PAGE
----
Captain Tom Adams, age 83, died from Corona-19 virus on Saturday, May 16 at a hospital in College Station, Texas. Due to other looming health issues Tom was not able to fight the virus for long.
Tom was born in Joplin, Missouri to Harry and Treva Melanne Adams. The first born of two, Tom had a younger sister Donna Dobbins. Those of us who knew Tom categorized him as an exceptional aviator. Perhaps this should come as no surprise as Tom’s father was a WWII P-47 instructor and Korean War F-86 Wing Maintenance Commander.
The family eventually moved to the Seattle area where Tom attended Cleveland High School. He was known as an average to strong student who participated in the school Drama Club. While in high school student Tom began flight instruction under the tutelage of his instructor father. Graduating from high school Tom matriculated onto Central Washington College of Education at Ellensburg, WA. To finance his studies Tom flew contract crop dusting in a 450 hp Stearman.
After three years at Central WA College of Education, Tom enlisted in the US Marine Corps as a MARCAD (Marine Corps Aviation Cadet). He completed preflight and primary at NAS Pensacola followed by Advanced flight training at NAS Beeville, TX. Tom completed his carrier qualification on the USS Antietam. During his training he flew the T-34, T-28, T2J, F9F-8, and the F-11F. After earning his wings, Tom was assigned to VMA-225 (USS Enterprise) flying the A4D. VMA-225 was the first Marine squadron to deploy aboard the USS Enterprise CVAN 65 and he was aboard the "Big E" during the 1962 Cuban Crisis. Tom knew the meaning of being ‘on a war footing.’
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1940 ~ 2020
Captain Sigwulf Hermann, age 80, died May 25, 2020 in Seattle, three days after suffering a massive stroke.
Sig may have had one of the most unique early backgrounds of any NWA pilot. He was born March 3, 1940 in a German Army hospital at Peenemünde, Germany to Rudolf and Ruthilt (Singer) Hermann. Sig was the second of four siblings.
Rudolf Hermann, Sig’s father, was the Director of the Supersonic Wind Tunnel Laboratory for the German Army Rocket Experimental Station in Peenemünde. Sig was three years old when on the night of 17/18 August 1943, RAF Air Marshall ‘Bomber Harris’ launched a 600 aircraft raid by three RAF Air Groups against Peenemunde. This was one of the RAF’s largest bombing raids in retaliation for V-1 & V-2 rocket raids. Family lore reports that Sig’s father quickly moved his family post haste to rural Bavaria.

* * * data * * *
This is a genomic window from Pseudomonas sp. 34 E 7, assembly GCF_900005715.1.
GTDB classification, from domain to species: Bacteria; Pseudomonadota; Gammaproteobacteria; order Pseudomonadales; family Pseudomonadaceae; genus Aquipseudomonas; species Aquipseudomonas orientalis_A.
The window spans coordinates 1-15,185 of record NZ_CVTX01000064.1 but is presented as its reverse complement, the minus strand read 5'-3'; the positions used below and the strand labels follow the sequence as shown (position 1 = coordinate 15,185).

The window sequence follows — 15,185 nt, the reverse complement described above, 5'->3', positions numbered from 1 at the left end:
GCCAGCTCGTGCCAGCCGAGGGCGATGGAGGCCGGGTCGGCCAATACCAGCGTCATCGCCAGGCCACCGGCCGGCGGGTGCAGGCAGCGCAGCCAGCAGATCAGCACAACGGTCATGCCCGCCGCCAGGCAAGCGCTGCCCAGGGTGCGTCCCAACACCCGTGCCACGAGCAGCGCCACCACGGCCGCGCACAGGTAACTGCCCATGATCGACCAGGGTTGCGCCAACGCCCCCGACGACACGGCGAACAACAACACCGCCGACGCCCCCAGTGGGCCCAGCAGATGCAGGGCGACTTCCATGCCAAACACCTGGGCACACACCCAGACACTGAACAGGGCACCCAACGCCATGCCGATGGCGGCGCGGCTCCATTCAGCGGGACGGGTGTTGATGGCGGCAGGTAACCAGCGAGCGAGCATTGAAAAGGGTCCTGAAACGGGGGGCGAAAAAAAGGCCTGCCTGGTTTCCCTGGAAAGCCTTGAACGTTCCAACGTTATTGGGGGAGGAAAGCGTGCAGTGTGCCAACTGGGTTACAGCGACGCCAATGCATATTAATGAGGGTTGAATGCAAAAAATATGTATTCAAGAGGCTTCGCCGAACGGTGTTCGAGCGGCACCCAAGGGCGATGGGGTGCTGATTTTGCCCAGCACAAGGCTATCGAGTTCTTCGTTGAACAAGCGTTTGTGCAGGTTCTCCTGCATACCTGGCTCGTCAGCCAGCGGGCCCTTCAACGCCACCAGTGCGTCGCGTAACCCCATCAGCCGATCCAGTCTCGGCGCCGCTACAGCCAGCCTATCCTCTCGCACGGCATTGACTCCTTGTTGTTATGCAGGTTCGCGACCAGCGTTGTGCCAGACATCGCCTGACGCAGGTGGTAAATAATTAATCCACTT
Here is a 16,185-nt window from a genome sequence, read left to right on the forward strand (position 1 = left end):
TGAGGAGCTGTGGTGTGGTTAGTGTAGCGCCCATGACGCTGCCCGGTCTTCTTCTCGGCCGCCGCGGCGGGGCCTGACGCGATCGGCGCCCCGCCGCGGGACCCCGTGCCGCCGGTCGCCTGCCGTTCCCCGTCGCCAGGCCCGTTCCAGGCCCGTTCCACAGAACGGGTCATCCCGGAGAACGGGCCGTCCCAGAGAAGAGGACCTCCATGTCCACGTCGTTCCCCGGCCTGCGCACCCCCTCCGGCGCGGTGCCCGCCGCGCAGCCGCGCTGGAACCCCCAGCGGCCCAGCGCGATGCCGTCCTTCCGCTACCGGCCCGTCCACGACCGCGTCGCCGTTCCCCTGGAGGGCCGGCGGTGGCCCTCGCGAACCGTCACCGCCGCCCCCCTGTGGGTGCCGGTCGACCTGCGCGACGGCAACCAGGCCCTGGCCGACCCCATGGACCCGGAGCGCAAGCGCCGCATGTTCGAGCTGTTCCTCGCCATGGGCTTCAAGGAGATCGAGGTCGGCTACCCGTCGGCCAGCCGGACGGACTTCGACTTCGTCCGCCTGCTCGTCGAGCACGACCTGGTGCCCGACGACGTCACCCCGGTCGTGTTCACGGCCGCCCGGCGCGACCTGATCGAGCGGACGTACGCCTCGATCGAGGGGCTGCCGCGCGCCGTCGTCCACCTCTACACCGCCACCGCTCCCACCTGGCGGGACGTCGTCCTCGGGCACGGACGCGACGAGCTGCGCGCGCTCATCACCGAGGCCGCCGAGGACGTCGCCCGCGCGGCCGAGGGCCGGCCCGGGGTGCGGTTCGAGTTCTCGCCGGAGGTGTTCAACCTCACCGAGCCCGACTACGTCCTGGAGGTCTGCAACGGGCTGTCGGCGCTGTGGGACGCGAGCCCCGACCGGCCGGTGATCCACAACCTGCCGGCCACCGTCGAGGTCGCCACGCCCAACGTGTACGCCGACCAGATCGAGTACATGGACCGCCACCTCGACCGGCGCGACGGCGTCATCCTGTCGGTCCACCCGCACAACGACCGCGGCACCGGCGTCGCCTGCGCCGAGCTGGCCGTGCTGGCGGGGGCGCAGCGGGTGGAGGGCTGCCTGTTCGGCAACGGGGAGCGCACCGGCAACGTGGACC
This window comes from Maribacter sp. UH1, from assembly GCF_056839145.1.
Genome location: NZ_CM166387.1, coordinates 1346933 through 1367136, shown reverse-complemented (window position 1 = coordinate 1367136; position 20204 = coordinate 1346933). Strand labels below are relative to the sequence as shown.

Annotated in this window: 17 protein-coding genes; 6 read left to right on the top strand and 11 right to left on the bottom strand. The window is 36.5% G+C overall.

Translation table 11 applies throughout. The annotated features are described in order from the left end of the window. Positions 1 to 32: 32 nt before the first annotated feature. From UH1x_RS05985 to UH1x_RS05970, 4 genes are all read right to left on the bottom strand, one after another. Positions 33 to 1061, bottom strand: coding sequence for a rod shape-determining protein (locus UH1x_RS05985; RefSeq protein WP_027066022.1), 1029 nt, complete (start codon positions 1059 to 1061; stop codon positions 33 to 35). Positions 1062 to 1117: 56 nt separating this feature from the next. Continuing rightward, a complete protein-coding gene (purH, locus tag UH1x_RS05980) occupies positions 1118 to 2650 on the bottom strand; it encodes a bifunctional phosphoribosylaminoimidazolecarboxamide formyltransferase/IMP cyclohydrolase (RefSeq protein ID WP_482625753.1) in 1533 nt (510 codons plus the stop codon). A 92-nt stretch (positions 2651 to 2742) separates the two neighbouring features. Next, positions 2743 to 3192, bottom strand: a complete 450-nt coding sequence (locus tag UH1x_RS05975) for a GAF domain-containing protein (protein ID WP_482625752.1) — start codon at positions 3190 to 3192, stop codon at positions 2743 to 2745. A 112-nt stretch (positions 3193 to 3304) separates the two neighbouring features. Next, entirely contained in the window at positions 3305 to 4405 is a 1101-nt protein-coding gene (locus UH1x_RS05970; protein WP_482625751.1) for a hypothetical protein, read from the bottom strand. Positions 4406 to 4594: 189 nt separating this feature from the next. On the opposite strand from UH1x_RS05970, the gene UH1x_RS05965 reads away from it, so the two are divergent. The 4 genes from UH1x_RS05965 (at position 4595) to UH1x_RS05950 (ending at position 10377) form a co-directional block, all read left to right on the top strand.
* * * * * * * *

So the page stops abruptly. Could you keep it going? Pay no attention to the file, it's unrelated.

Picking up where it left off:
By the end of WWII Sig’s father was the creator of a 7,000 mph wind tunnel at Kochel, Germany in the Bavarian Alps. As the occupying Russian forces nudged ever closer to Bavaria, Rudolf Hermann initiated contact with the US Army. Once the Army realized this man was the chief aerodynamicist for the V-2 rocket, the Army flew him to Wright Patterson Air Force Base in Dayton, Ohio under the umbrella of Project Paperclip. There is no doubt that Wernher Von Braun had a role in bringing Sig’s father to Dayton. Soon thereafter Ruthilt Hermann (mother) and her two children boarded a U.S. Navy troop ship loaded with returning U.S. military personnel. At first the voyage across the Atlantic in a crowded troop ship must have been frightening, but the American G.I.s proved both kind and helpful. This was just one of many events that assured Rudolph Hermann the United States offered his family a unique opportunity for freedom for his family.
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Charles M. Huffaker
1936 ~ 2020
Captain Charles M. Huffaker, age 84, died May 16, 2020 at Sun Lakes, Arizona. ‘Charlie’ was born February 28, 1936 to Joseph and Fay Huffaker in Ector, Texas, 20 miles east of Sherman, Texas. He had one sibling - a sister. Charlie’s father was a draftsman/engineer at Convair Aircraft in Ft. Worth, TX.
Charlie was fascinated by objects of flight from an early age. By the third grade he was making and flying kites, this evolved into making and flying all varieties of model aircraft. Charlie attended Polytechnic High School in Ft. Worth. Where his talent for mathematics and detail led to an internship as a draftsman with Bell Helicopter while still in high school. After graduation Charlie matriculated to the University of Texas at Arlington.